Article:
Image Alt

Neath RFC

Thanks to this dastardly Coronavirus epidemic which rages on unabated, there is no rugby for Neath RFC followers to enjoy this year.

So let us cast our minds back some 75 years – to 1945 when, after six long years of trials, deprivations and losses of life, the newly-freed world at last looked forward to its first peace-time Christmas.

Rugby football had made a rapid return in 1945 although many players and supporters were still awaiting demobilisation from the armed forces.

Neath RFC had resumed action promptly in September and, after a stuttering start, the Welsh All Blacks soon settled down … amd they had to !

For, on November 4, Neath went it alone against a major touring team for only the second time and the first since 1912 when the Springboks escaped from The Gnoll with an 8-3 win when the home side deserved better.

This time, Neath took on the might of the New Zealand Kiwis and, roared on by a crowd of 12,000 who paid 5 shillings for a stand seat and 2 shillings for the field, Neath ran them close before losing 15-22.

Skipper Tom James led his side in tremendous style and set them on the way with a try from a lineout almost from the kick-off and Neath’s selection gamble of recalling pre-War captain W.E. Jones at outside-half nearly paid off.

Glamorgan cricketer Willie Jones kicked two penalty goals, scored a try himself and supplied the pass for another by T.D. James.

And, had two of his speciality snap drop-goal (then worth four points) attempts succeeded instead of narrowly missing, Neath would have won which would have done justice to the magnificent home pack which had the better of the Kiwis.

However, the Kiwis scored four tries by John Simpson, Jim Sherratt, Wally Argus and Ike Proctor but, as John Billot reflected, “full back Bob Scott came to the rescue of the tourists” and he landed two conversions and two penalty goals to make it 22-15 to the Kiwis, 11 of whom would play against Wales and the teams were :-

NEATH – D.G. Davies; Roy Williams, T.D. James, John Thomas, Ken Hardwick; W.E. Jones, Harold Parker; Les Anthony, Cliff Williams, Les Davies; Graham Hughes, George Hughes; Morlais Thomas, Rees Stephens, Tom James (captain)
NEW ZEALAND – R.W.H. Scott; W.G. Argus, J.R. Smith, J.R. Sherratt, I. Proctor; A.N. King, C.K. Saxton (captain); J.G. Simpson, P.K. Rhind, J.G. Bond; S.W. Woolley, S.L. Young; K.D. Arnold, J. Finlay, N.H. Thornton Referee – Mr. George Goldsworthy (Penarth)

Neath’s performance had brought some of their players into post-war prominence and Wales trials immediately beckoned for centre T.D. James, hooker Cliff Williams, lock Graham Hughes, back rower Morlais Thomas and the young forward destined to become one of Wales’ finest – Rees Stephens.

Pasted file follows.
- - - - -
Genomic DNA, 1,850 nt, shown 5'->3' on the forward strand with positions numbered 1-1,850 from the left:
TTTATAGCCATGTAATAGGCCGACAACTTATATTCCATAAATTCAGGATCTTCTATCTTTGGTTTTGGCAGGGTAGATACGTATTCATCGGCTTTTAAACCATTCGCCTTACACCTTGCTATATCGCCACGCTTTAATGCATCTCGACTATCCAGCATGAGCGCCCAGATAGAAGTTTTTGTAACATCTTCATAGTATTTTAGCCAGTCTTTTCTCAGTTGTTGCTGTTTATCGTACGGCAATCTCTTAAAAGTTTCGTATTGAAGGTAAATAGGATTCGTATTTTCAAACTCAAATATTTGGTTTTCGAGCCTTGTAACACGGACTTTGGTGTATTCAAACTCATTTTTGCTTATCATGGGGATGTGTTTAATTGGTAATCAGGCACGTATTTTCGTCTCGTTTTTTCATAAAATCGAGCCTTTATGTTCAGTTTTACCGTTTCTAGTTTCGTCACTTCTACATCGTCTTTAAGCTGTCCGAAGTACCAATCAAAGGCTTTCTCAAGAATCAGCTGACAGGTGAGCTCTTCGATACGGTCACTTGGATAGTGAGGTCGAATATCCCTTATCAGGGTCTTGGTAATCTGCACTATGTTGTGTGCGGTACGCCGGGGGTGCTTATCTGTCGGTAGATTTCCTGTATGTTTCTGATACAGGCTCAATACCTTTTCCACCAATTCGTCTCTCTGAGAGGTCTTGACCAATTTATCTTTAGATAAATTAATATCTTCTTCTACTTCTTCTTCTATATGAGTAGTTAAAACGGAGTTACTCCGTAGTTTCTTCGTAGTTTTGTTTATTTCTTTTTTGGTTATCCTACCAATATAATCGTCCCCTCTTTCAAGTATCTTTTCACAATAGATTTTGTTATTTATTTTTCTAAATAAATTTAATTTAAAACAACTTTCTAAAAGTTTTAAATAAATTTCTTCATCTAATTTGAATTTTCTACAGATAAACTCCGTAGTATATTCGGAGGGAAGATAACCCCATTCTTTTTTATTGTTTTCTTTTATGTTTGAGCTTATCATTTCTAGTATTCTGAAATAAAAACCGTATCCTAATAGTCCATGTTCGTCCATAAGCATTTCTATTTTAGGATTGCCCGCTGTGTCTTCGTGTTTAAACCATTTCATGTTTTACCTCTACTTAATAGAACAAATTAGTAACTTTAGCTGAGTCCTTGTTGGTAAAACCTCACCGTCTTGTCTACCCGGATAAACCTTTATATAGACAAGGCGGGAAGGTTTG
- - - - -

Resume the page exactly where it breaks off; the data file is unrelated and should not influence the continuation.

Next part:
Yes, Neath RFC was speedily re-asserting itself and it is interesting to note the opinion of the Bristol RFC programme which commented :-

“A small town that can produce year after year one of the best sides in South Wales must cherish a warm love of the Game” – it certainly does !

So it was that Neath RFC looked forward to its first peacetime Christmas.

The War still dominated the newspaper headlines of the day with the publication of Hitler’s “political will” and the execution of two German generals for war-atrocities by the Russians.

Domestic joy greeted the arrival of a shipment of 10 million bananas at Avonmouth Docks from Jamaica – the first since December 1940 – but food rationing continued and provided a headache for Christmas cooks up and down the land.

For Neath, Christmas 1945 proved to be very successsful too. Pleasantly, the traditional Christmas Day visit of London Welsh was immediately restored to the calendar and the fixture continued through until 1966 although it was often a tough prospect for players and supporters alike.

In 1945, 5,000 watched as Neath ran out 9-3 winners thanks to three tries by flying wing Ken Hardwick (who within two months would tragically lose his life in a colliery accident), Harold Parker and Rees Stephens who was already proving a commanding and influential figure in his first season of first-class rugby.

The only other first-class game in Wales on Christmas Day 1945 saw Llanelly beat U.A.U. 23-14.

Neath’s normal Boxing Day opponents Aberavon made a belated start after the War as the Talbot Athletic Ground recovered from its civil defence duties.

So, in poor Boxing Day weather, Abertillery stepped in and their stubborn resistance was overcome 12-5 by tries by Viv Evans (2) on the wing, centre H.M. Isherwood and scrum-half Harold Parker against a try by L. Rees converted by George Parsons.

Harold Parker promptly scored his third try in three games when Neath completed a hat-trick of holiday wins 9-3 at cold Pontypool where wing Roy Williams also crossed. Hooker Cliff Williams landed a penalty and Pontypool’s try came from W.C. Walbyoff.

The win was all the more impressive given that Neath travelled without Graham Hughes, Morlais Thomas and Rees Stephens all of whom were rested ahead of their selection for Wales to play the New Zealanders the following week.

In its post-holiday look around the Districts, the “Western Mail” – maybe due to the shortage of newsprint – limited its description of Neath’s Christmas to a brief :-

“Family reunions at Neath were on a bigger scale than during the war years. The “All Blacks” two home fixtures were a popular attraction while cinemas were well patronised.”

If these are tough times, 1945 was certainly tougher – but three wins in five days made it a happy Christmas return for Neath RFC. Merry Christmas, everyone !
MP